TV station “teases” suicide

By Julie Kredens, staff writer

Author bio information is from the time of article submission and may not be current.

FineLine: The Newsletter On Journalism Ethics, vol. 2, no. 3 (June 1990), p. 8.

This case was produced for FineLine, a publication of Billy Goat Strut Publishing, 600 East Main Street, Louisville, Kentucky 40202. Reprinted with the permission of Billy Goat Strut Publishing. This case may be reproduced for classroom and research purposes. Publication of this case in electronic or printed form requires written permission from the publisher and Indiana University. An exception is granted for use in readers designed for specific academic courses.


“We weren’t intending to annoy our viewers, if that’s what we did,” said Bret Marcus, news director at WNBC-TV in New York.

Some viewers were reportedly upset when, during a recent episode of “L.A. Law,” Channel 4 news ran several promotional teases about the death of an actor who had appeared on the series. The story concerned the apparent suicide of David Rappaport, a 3-foot, eleven-inch actor who played lawyer Hamilton Skylar in several episodes of “L.A. Law.” The audience, however, didn’t find that out until the end of Channel 4’s 11 p.m. news. The announcements first referred to a “star” of the show, later changing to a “familiar face.”

Channel 4 anchor Chuck Scarborough said the “teases” and the placement of the story near the end of the broadcast were intended to hold the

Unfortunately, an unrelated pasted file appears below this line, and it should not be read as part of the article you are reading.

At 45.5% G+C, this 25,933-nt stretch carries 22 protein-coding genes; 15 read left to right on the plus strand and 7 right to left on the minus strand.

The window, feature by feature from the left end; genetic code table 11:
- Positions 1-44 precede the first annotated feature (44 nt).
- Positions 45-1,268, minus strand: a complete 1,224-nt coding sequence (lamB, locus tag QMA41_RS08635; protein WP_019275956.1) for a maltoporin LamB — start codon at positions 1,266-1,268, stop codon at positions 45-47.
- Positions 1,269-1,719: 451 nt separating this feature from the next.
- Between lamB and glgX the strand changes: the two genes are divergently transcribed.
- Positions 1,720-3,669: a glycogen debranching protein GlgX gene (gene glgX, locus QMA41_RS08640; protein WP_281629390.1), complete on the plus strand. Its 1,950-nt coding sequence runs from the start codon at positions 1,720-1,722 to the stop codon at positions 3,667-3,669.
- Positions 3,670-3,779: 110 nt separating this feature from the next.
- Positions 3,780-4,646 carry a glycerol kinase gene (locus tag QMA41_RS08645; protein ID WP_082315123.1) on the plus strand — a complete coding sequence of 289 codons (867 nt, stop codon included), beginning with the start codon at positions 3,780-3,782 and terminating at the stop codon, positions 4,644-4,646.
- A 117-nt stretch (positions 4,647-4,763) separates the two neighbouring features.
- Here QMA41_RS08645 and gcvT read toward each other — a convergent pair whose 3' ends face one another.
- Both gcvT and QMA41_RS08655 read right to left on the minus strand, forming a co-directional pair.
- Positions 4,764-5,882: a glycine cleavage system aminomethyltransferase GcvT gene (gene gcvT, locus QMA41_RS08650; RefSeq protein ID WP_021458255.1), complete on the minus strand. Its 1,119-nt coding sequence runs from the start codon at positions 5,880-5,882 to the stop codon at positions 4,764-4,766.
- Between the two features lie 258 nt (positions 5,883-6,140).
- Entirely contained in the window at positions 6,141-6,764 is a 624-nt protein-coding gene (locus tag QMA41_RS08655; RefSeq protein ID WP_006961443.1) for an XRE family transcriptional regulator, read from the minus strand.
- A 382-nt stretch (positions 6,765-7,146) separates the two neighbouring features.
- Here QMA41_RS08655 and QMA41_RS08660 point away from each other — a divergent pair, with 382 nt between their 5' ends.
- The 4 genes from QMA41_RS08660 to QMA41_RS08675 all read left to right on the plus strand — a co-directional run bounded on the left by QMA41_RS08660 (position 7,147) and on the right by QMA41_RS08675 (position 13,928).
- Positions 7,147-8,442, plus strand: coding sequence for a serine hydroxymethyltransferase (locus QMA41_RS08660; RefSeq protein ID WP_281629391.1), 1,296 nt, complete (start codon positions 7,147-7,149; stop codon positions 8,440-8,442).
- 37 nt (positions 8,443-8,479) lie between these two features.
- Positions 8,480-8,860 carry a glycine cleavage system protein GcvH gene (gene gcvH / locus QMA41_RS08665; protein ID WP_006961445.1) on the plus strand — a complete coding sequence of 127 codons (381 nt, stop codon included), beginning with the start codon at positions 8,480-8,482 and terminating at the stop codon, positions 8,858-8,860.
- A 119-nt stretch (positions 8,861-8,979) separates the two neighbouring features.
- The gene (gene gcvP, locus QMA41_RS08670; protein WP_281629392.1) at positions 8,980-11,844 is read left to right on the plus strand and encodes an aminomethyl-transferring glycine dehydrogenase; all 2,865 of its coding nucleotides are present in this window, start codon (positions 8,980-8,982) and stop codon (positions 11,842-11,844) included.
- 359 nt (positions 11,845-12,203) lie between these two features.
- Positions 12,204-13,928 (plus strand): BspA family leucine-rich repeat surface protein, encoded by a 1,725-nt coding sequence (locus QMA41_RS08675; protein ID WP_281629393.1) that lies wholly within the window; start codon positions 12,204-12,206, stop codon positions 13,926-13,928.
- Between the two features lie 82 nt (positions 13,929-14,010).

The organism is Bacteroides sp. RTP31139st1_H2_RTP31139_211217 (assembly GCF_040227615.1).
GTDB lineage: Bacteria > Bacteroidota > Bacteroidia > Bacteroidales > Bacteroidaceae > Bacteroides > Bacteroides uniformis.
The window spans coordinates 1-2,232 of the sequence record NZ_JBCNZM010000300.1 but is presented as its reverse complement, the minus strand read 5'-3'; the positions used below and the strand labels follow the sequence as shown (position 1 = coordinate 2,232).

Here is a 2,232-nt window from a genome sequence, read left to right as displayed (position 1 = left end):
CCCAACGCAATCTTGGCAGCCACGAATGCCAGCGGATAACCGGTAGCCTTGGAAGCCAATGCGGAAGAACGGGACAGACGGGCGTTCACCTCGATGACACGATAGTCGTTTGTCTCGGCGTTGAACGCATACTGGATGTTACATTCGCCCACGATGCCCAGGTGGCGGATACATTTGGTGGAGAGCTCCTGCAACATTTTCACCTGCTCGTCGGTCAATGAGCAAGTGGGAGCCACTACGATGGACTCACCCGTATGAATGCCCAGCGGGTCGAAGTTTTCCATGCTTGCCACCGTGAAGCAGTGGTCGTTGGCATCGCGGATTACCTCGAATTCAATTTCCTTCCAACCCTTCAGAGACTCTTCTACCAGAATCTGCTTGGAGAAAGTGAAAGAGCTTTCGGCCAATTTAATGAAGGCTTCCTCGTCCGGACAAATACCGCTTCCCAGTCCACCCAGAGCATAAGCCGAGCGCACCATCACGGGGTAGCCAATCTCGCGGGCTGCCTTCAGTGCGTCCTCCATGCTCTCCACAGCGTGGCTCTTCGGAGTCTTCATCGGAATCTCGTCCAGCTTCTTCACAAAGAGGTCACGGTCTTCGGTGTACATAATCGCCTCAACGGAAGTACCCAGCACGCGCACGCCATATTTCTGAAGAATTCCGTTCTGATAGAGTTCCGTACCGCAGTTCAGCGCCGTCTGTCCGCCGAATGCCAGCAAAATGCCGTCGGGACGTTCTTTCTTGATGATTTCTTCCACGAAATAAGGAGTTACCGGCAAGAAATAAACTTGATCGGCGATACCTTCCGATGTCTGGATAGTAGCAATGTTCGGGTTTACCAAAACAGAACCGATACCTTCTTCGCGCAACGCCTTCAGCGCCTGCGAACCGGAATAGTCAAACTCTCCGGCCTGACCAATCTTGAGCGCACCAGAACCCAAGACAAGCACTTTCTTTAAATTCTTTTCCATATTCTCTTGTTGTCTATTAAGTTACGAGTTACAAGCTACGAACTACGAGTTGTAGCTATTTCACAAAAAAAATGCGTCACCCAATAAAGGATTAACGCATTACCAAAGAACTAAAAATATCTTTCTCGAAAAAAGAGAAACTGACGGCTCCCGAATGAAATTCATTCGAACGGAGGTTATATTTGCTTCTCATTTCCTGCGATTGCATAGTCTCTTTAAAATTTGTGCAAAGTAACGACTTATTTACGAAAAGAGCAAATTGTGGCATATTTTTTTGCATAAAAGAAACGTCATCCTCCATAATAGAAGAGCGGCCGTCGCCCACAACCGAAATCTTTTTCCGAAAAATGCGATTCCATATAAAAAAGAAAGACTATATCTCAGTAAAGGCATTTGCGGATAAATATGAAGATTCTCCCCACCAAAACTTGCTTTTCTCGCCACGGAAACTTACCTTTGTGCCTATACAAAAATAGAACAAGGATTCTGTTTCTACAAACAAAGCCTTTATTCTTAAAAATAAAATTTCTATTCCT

“L.A. Law” audience through the news program. According to published reports, the strategy apparently worked, increasing the audience by 30 percent over the previous week.

Scarborough said he believed they came just short of crossing the line of irresponsibility with the promotions, but nevertheless maintained that it was a legitimate news story.

Marcus agreed, “It was a bonafide news story, it was of interest to viewers of ‘L.A. Law,’ and it was one of a number of different things we teased that night.”

Referring to Scarborough’s comments that the station came close to being irresponsible by promoting the suicide story, Marcus said, “People are entitled to their own opinions . . . everyone from Chuck Scarborough on down.”

Marcus believes the whole incident was blown out of proportion. “I don’t think it’s a big deal.”

And, if a similar situation were to arise, would he do the same thing?

“Yeah, I think so,” said Marcus.